Showing posts from January, 2020

How to Talk to Your Kids About __________: In Defense of Reading Aloud

There is a genre of article I see online often. I saw an article on how to talk to your kids about war after the recent airstrike against an Iranian General. Then, I saw an article on how to talk to your kids about a famous person's death after Kobe Bryant died in a helicopter crash over the weekend. The descriptions for talking about war with your kids read like a prescription bottle or recipe. It was all facts and details and truth. Here is my suggestion: read them fairy tales. G.K. Chesterton argues in chapter 4  of Orthodoxy , "The ethics of elfland," that fairy tales help us understand our world better. In short, by making us step out of our world and see a magical land, we understand comparable things in our world better. The rivers of gold in fairy tales help us realize the wonder that rivers of water truly are. The evil tyrants in fairy tales help us see wicked people more clearly in our world. S.D. Smith introduced me to this chapter by mentioning it several

Apple Reviews: Cosmic Crisp and Opal

Cosmic Crisp I've waited to try this apple for two years. The Washington State Apple Growers have done a great job marketing it, and that is why I've heard about it for two years. I know other people that have been looking forward to it as well. It finally came to a store in our area. I would describe it as the most appley apple ever. If you described the platonic ideal of an apple, you might say "red, round, crisp, juicy, sweet, tart, etc." Cosmic Crisp has all of those in a high degree. It is super juicy, very crisp like Honeycrisp, both sweet and slightly tart. My wife thought she noticed a lemonade flavor. I love it. It's not the greatest apple ever or my favorite (Sweet Sixteen and Mutsu take that prize) but it is still outstanding and well worth buying. It makes a great dessert just to eat it fresh. I love the red color. The ideal apple in my head is red, but few red apples taste very good. This one is great. Opal I picked these up today to try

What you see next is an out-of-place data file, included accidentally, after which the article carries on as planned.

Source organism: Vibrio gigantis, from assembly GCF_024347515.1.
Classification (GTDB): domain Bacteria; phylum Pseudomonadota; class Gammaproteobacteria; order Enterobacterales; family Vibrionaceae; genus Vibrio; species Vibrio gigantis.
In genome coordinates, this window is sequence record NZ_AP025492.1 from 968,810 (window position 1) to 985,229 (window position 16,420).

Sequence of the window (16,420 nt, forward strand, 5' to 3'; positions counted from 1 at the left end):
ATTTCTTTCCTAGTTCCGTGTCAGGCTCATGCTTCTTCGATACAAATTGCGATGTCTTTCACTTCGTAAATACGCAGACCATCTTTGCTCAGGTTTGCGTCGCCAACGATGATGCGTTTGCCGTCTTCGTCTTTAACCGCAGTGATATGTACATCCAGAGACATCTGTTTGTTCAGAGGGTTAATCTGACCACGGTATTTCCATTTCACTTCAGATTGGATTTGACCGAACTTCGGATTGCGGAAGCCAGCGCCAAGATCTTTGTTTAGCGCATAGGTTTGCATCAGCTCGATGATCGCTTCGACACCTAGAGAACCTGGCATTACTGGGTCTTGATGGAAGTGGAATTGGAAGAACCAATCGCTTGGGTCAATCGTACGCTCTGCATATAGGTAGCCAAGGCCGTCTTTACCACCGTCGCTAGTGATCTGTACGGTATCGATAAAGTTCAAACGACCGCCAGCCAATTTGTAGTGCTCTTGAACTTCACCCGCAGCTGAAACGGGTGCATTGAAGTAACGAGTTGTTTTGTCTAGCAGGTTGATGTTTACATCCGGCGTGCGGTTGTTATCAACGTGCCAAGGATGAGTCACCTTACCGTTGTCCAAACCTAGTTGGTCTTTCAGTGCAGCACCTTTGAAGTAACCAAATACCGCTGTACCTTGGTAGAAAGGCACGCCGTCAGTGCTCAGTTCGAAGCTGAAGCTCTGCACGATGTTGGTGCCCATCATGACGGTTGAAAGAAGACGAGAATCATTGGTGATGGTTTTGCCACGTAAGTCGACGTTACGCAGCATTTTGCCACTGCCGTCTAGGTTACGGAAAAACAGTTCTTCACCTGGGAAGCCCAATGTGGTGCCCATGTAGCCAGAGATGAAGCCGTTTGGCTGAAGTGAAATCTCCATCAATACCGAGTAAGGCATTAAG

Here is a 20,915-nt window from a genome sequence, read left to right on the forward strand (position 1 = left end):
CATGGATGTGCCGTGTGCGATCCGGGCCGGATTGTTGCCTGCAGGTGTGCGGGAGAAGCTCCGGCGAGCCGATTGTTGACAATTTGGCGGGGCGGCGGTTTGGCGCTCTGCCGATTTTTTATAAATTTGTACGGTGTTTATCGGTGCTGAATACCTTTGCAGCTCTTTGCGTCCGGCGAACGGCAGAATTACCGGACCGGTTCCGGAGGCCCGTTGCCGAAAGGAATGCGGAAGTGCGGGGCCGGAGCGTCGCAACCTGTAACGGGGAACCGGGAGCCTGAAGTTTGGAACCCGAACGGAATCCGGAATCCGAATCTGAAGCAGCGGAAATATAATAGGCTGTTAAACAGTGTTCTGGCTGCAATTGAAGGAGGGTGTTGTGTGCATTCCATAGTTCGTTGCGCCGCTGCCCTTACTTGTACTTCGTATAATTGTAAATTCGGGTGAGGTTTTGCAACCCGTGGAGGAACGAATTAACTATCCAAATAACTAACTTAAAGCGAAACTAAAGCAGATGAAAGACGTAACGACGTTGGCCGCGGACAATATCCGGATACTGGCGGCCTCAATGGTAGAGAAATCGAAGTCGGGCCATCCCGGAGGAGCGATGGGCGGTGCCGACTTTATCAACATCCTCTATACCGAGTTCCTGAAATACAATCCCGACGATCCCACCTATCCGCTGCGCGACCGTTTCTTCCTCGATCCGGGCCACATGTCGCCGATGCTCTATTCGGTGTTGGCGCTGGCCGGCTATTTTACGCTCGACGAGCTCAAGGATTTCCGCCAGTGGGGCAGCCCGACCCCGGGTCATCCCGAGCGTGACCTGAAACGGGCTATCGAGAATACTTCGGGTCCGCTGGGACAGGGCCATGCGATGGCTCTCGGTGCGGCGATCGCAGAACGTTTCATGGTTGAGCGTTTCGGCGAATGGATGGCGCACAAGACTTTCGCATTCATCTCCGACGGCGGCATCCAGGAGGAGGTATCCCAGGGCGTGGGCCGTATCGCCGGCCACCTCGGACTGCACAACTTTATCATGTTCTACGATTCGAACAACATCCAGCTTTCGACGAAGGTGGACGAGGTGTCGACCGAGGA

What should 26 year-olds write about?

Over dinner tonight, Emma and I talked about writers and writing. We talked about 26 year-old writers who write about life planning, marriage, and children. 26 year-olds can write novels, sci-fi, books about the structure of the internet, or the history of something-or-other. But not life planning. I mentioned a quote from Annie Dillard in The Writing Life: "A writer looking for subjects inquires not after what he loves best, but after what he alone loves at all." The kids giggled when I told them about Dillard's first book, Pilgrim at Tinker Creek.  She writes about the bugs crawling across the plants in one specific place. She writes about the fish in the creek and the plants at that one moment in time. She helps us see other places by writing about that one creek. One book that does this well is Beth Macy's Dopesick . She wanted to explore and explain the opioid crisis. So she focused intensely on one place along an interstate in western Virginia. By showi

Art for Our Sake

I read a writer this week lamenting/mocking a poet who won a prize. He thinks she's an absurd poet. He may be right. But his lament was that another poet that he admired should have changed so he could make money. We live in a world that judges the worth of something by the economic benefit from it. Music is only valuable if someone can make a living from it. Painting and poetry are only what people pay for them. People mock those who study art or literature or music. Or they study something and lament that they cannot get a job in that field. But could there be a reason to make music, art, poetry, literature that can't be counted in money? Could there be a reason to write poems or paint pictures even if no one pays for them? That is how art and music and literature and architecture have advanced for thousands of years. There is something valuable about beauty even if is not worth money. The good poet does good work even if he never makes a living from it. I hope for my